SCMR 22nd Annual Scientific Sessions
Description of Clinical Presentation:
A 72-year-old woman was admitted with acute on chronic diastolic heart failure, presumed to be secondary to pulmonary hypertension caused by rheumatoid interstitial lung disease. In addition to rheumatoid arthritis (RA), the patient has a complex medical history which includes type 2 diabetes, hypertension, Grave’s disease, and monoclonal IgM gammopathy. Her medications are notable for hydroxychloroquine for RA.
Diagnostic Techniques and Their Most Important Findings:
Echocardiography demonstrated a restrictive cardiomyopathy with ejection fraction (EF) of 60%. Notable features included moderately increased left ventricular wall thickness, biatrial enlargement, peak E/A ratio of 2.5, and reduced medial E’ of 5 cm/s. (Figure 1a). Speckle tracking strain echocardiography demonstrated reduced basal longitudinal strain with apical sparing. (Figure 1b). Cardiac MRI was performed and demonstrated global hypokinesis (EF 52%) with thick walls, and extensive low-intensity late gadolinium enhancement (Figure 2, yellow arrows). Imaging findings were felt to be consistent with an infiltrative process such as cardiac amyloidosis (CA). The patient ultimately underwent endomyocardial biopsy which revealed myocyte hypertrophy with marked sarcoplasmic vacuolization, but no apple green birefringence on Congo red staining to suggest amyloidosis. Pathologic findings were suggestive of hydroxychloroquine-mediated toxicity.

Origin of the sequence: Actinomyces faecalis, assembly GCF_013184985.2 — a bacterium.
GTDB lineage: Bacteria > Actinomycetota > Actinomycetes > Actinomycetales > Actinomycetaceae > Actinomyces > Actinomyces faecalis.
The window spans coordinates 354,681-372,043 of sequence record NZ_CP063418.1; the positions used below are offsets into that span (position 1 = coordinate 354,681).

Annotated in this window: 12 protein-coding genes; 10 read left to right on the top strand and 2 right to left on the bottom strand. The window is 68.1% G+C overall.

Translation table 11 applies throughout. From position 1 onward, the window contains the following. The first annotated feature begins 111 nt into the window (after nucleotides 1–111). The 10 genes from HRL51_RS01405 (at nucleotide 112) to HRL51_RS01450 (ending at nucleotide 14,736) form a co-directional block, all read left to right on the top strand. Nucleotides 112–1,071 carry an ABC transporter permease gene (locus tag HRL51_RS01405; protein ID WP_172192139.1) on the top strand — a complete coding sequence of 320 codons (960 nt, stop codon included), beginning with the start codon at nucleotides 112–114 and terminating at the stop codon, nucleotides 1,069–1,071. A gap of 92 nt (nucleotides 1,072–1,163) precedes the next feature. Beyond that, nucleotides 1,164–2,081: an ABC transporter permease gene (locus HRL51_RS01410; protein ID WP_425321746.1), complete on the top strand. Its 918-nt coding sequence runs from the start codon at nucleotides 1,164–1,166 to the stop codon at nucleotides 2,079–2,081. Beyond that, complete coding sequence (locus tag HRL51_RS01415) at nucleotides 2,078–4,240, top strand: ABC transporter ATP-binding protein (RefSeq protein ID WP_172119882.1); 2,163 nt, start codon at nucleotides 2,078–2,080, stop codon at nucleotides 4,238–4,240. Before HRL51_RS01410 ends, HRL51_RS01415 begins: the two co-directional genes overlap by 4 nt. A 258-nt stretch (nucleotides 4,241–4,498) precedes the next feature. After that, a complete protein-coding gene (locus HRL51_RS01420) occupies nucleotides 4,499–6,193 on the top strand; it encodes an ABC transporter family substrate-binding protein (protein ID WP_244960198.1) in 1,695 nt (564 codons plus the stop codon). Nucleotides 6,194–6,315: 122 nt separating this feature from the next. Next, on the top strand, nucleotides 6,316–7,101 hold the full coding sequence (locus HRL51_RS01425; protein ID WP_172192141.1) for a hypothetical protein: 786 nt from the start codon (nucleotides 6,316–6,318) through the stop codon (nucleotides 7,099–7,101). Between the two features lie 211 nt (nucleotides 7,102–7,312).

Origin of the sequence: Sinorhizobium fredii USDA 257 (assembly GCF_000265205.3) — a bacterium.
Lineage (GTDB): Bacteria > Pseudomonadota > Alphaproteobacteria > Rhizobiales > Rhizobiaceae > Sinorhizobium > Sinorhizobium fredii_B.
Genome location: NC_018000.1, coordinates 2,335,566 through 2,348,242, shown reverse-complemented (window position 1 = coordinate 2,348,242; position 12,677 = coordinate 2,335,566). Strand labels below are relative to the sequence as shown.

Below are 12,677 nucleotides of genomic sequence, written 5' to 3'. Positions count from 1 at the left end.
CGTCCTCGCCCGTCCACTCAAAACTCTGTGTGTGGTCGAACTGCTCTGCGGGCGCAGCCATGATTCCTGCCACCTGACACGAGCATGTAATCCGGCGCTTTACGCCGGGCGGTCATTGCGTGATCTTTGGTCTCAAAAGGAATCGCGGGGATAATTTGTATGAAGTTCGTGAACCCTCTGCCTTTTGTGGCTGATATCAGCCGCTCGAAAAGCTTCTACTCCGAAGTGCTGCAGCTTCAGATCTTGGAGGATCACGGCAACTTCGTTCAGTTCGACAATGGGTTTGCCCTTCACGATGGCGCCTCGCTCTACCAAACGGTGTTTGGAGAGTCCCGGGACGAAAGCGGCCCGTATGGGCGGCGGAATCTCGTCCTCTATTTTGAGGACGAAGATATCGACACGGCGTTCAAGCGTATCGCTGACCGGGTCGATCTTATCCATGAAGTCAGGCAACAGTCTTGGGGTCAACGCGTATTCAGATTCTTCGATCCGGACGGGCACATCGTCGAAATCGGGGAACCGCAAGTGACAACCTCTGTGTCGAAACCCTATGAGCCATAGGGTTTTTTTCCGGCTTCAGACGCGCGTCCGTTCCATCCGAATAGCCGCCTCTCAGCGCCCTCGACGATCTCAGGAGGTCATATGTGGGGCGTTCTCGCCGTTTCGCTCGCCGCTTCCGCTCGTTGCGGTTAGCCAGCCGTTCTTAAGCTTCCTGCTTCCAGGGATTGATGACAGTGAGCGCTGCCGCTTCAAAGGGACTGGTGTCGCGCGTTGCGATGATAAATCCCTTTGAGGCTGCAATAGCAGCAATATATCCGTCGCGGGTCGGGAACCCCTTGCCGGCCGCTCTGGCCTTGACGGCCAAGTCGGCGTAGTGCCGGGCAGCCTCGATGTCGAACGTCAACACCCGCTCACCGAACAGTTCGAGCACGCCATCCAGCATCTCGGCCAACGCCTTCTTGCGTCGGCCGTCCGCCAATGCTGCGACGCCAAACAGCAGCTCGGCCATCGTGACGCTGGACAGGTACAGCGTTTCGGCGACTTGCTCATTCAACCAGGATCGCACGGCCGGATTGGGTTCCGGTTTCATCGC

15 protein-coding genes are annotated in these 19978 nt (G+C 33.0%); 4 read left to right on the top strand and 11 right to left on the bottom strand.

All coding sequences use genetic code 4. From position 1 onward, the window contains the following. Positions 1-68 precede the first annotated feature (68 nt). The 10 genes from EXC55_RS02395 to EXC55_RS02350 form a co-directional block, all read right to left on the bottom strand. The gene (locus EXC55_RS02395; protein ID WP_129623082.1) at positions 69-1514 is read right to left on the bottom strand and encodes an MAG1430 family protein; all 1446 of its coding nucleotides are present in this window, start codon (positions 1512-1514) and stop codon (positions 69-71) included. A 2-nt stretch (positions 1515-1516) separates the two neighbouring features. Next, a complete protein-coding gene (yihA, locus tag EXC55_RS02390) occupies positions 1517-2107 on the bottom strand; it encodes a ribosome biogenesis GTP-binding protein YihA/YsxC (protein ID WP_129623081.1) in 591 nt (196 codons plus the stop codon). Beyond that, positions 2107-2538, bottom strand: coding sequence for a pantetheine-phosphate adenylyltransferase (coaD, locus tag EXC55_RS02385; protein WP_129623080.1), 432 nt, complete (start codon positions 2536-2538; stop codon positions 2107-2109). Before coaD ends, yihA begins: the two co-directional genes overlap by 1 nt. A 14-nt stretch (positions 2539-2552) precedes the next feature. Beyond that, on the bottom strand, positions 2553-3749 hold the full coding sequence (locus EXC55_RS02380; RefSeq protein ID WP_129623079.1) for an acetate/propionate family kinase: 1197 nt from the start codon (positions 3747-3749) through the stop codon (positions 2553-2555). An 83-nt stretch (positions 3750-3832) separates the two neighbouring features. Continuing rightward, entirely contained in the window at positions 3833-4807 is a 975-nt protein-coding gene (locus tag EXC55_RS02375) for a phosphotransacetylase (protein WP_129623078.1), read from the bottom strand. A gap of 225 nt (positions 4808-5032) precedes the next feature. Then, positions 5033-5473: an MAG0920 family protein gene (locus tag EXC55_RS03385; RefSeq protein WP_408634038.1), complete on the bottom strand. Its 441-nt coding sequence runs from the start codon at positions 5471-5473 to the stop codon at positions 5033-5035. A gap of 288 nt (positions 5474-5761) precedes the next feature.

Learning Points from this Case:
A high index of suspicion is needed to diagnose hydroxychloroquine-induced cardiomyopathy. Toxicity from this common immune modulating drug presents as restrictive cardiomyopathy, and can mimic appearance of amyloidosis on strain echo and CMR delayed enhancement and also cause pulmonary hypertension. Timely discontinuation of the drug is the only definitive approach to halt the progression of this life-threatening cardiomyopathy.